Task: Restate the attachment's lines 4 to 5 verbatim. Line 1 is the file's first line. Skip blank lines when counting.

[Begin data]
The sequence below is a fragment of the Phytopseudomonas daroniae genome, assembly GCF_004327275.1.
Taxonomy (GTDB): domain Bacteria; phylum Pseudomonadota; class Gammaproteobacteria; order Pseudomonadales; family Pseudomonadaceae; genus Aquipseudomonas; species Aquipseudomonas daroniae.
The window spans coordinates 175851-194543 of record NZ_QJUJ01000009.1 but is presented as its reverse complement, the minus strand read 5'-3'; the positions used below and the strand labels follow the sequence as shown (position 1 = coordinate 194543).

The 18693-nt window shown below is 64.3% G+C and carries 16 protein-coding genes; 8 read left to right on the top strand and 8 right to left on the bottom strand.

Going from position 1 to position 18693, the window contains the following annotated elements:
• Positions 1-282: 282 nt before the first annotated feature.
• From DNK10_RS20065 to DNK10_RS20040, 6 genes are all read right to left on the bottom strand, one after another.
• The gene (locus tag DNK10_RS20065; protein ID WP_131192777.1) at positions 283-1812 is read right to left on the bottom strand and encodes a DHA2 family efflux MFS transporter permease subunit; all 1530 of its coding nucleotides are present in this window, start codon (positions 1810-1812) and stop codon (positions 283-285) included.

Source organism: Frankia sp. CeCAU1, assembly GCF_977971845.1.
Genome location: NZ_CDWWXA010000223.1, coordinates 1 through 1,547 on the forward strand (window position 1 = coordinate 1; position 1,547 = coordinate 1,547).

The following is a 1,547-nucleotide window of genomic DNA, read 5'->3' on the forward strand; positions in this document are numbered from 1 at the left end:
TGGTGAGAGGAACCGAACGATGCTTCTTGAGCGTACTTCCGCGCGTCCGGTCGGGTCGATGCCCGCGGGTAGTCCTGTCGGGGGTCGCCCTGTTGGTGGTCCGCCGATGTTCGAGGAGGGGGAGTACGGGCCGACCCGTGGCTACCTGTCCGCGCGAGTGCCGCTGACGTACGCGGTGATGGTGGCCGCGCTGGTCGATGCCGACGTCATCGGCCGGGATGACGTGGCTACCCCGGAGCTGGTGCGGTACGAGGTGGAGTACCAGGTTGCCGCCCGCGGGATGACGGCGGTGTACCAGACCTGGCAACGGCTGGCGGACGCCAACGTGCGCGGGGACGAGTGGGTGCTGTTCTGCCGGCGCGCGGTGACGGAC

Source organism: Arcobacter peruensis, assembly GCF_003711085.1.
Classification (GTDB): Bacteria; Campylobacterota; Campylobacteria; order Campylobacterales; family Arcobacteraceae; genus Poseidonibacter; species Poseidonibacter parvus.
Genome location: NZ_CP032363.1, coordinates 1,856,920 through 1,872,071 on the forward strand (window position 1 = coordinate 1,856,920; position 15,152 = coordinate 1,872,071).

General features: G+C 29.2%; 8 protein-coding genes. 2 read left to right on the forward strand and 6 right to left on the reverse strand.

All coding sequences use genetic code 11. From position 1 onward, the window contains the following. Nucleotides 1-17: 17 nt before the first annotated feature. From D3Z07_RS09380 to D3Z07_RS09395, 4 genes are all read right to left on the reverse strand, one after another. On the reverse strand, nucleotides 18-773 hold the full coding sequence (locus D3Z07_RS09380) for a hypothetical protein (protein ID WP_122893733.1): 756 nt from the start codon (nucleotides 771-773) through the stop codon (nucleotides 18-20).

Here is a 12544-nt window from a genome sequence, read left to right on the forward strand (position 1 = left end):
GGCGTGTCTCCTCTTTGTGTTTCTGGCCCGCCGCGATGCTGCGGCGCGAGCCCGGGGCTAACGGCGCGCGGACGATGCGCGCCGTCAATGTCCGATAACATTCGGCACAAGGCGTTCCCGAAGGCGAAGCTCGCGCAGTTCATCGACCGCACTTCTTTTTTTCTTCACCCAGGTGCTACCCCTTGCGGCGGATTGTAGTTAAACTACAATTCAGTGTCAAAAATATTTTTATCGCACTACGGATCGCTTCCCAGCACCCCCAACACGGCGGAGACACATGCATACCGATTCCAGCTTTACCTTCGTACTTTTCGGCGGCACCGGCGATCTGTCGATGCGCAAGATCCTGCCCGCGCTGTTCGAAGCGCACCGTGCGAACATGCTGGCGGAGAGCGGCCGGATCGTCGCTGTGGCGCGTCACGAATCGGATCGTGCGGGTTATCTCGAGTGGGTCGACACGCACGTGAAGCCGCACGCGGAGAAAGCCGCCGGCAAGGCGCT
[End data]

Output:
The 18693-nt window shown below is 64.3% G+C and carries 16 protein-coding genes; 8 read left to right on the top strand and 8 right to left on the bottom strand.

Going from position 1 to position 18693, the window contains the following annotated elements: